What a blessing it is to have research that tells us what teacher and school practices have the biggest impact on student achievement. We can all agree that time is a precious commodity during the school day and it is important to maximize our efforts in the classroom to support student achievement. Let’s talk about John Hattie’s research on the effect size of classroom, home, and school influences. Here is a graphic from the Visible Learning website that lists the practices with the largest effect size:
You probably know all about effect size and what it means in regards to Hattie’s work, but for some reason I tend to get fuzzy about the details. I definitely know that the larger the effect size the better, but it is always helpful to refresh my memory about the rest of the stuff. So, through research, Hattie determined that the average effect size for all interventions he studied was 0.4 and he calls that the “hinge point”. That means that interventions that have an effect size greater than 0.4 are better than average. “Effect size” is commonly used in research when figuring out the relationship between two things–in Hattie’s research we are figuring out the relationship between specific interventions/influences and student achievement.
Lately I have found myself thinking about “Teacher estimates of achievement”–I think about it when I am driving, in the shower, as I am laying down trying to sleep at night. I know, I know, exciting life, eh? Before I tell you why teacher estimates of student achievement is on my mind, let’s talk about what it is using Hattie’s own words.
Teacher estimates of achievement is the teacher’s belief about the level a student is able to achieve based on past experiences.-John Hattie
We know that in order to not just have high expectations for students but to know that they are capable of achieving great things, it is implied that teachers have strong, positive relationships with students. Before any learning can happen, students need to feel safe and valued. Once trusting relationships are established, then teachers can get about the business of communicating that they know that they are capable of great things.
In other words…
If you build it, they will come.-Field of Dreams (incredible 1989 movie)
Okay, we understand Hattie’s research on effect size and what it means, and now we have an understanding of what the third ranked intervention of “Teacher estimates of achievement” means. We should be feeling very accomplished at this point! True confession–as I have been thinking about Hattie’s research in relation to estimates of achievement, I haven’t been thinking about students at all. I have been thinking about teachers.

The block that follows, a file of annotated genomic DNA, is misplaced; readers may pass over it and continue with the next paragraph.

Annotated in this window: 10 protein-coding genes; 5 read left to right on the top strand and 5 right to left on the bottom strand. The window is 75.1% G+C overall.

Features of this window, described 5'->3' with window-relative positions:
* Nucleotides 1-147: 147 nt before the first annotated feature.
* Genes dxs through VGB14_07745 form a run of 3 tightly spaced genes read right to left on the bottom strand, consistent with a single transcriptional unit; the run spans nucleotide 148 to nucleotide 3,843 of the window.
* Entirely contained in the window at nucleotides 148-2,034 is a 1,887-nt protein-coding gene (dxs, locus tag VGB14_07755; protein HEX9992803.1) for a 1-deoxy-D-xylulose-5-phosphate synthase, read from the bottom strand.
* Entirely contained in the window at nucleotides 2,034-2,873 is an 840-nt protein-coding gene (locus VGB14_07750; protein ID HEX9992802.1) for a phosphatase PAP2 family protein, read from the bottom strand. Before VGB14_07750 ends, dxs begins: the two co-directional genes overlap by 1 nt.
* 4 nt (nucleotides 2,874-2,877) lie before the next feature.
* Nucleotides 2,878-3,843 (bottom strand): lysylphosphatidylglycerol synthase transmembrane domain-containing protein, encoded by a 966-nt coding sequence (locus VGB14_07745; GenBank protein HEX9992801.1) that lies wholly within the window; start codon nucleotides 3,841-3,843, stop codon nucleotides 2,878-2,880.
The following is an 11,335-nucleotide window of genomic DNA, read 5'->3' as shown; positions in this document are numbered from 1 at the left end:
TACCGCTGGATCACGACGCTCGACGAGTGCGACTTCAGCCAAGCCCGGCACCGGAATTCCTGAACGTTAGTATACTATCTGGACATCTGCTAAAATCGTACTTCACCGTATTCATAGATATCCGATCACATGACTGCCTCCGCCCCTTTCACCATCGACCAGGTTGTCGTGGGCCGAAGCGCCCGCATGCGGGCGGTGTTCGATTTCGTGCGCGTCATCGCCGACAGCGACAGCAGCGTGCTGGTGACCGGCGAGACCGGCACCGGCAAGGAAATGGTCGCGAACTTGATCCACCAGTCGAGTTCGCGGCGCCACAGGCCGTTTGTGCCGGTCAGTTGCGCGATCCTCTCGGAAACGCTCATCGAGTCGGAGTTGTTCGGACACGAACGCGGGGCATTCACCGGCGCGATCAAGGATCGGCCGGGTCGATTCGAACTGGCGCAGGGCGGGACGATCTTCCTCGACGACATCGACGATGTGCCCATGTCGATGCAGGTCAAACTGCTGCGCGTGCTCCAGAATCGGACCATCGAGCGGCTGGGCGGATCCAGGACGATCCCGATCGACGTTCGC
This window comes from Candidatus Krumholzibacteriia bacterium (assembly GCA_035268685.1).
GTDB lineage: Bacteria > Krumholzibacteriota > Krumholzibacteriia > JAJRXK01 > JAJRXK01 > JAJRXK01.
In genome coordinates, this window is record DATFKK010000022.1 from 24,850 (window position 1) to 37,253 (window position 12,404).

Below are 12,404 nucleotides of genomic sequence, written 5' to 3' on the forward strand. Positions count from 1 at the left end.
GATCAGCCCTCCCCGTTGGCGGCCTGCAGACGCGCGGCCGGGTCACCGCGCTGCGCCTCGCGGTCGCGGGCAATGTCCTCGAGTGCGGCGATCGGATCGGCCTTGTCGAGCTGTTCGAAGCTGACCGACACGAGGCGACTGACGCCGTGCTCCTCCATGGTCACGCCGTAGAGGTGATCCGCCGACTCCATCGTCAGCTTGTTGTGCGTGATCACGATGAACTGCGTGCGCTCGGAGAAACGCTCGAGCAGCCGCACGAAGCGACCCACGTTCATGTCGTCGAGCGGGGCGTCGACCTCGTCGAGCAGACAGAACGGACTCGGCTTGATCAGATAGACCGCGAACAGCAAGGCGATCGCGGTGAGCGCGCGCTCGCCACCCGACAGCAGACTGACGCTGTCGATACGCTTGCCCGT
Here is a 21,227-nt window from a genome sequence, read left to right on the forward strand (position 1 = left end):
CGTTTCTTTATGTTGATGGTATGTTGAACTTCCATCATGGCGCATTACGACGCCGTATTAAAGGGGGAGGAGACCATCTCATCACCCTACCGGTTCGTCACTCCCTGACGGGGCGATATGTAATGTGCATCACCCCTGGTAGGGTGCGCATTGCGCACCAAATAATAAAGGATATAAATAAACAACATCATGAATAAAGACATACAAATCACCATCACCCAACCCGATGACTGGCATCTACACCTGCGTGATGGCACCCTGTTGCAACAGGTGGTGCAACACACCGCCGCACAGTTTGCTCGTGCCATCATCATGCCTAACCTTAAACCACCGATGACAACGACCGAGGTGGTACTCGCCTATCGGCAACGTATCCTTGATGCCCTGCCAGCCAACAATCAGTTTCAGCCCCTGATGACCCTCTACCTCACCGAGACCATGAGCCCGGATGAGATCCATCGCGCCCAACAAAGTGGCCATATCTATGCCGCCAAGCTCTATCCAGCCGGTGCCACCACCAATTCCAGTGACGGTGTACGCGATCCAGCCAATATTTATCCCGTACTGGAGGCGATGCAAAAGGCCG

Would “principal estimates of teacher achievement” have the same effect size on teacher learning? Would that translate into a similar positive impact on student achievement?
Principal friends, instructional coaches, other administrators and school leaders, do you believe in your teachers’ capacity? Can I sidebar into my aversion to the way “capacity” is used when talking about teachers? If we think that it is our job as leaders to build capacity in teachers, then are we saying that they don’t already have the capacity? What if we instead believe that EVERY. SINGLE. TEACHER. not only has the capacity to learn and grow in their practice but that they want to learn and grow? Would that increase principal estimates of teacher achievement and in turn positively impact student achievement?
If we believe this…
If teachers don’t
believe know that every one of the students in their classroom has the capacity and ability to learn, to strengthen their skills, to achieve amazing things, what business do they have in the classroom?
Do we also believe this…
If principals don’t
believe know that every one of the teachers in their school has the capacity and ability to learn best practices, to strengthen their skills, to do amazing things for students, what business do they have leading them?
I cannot help but wonder how this shift in thinking could impact teacher evaluation–is this the shift that will begin the process to transform teacher evaluation from something to be feared and cause division to something that can help strengthen relationships and propel teachers forward in their goals?
How could this shift in thinking impact relationships between principals and teachers?
How could removing fear from the environment for teachers and replacing it with empowerment impact collegial relationships? Teacher-student relationships? How could it transform the school culture?
I think we are onto something and I would love to hear your thinking about this seismic shift. Do you know that all teachers can and want to learn and grow? If so, how does that impact your relationships, student achievement, and school culture? Please share your comments below or tag me on social media. We are better together.
2 thoughts on “Principal Estimates of Teacher Achievement”
You continue to nail it Allyson Apsey! YES– we as principals must BELIEVE in EVERY TEACHER that we have in our building. WE must take it upon ourselves to help, support, nurture and grow our teachers. WE must take it upon ourselves to nurture and grow our own learning to be prepared to help EVERY teacher. For me, this year’s teacher evaluation is more about the conversation on what is working well and what do you (the teacher) want to strengthen? It seems like every year I am searching and tweaking my approach to the evaluation. Thank you Allyson for your post back in the summer to help me prepare for my “old school” approach of paper and pencil–no laptop observations. I would love to keep this conversation going throughout our state and nation! #bettertogether
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Love this Amie!! Thankful to learn and grow alongside you!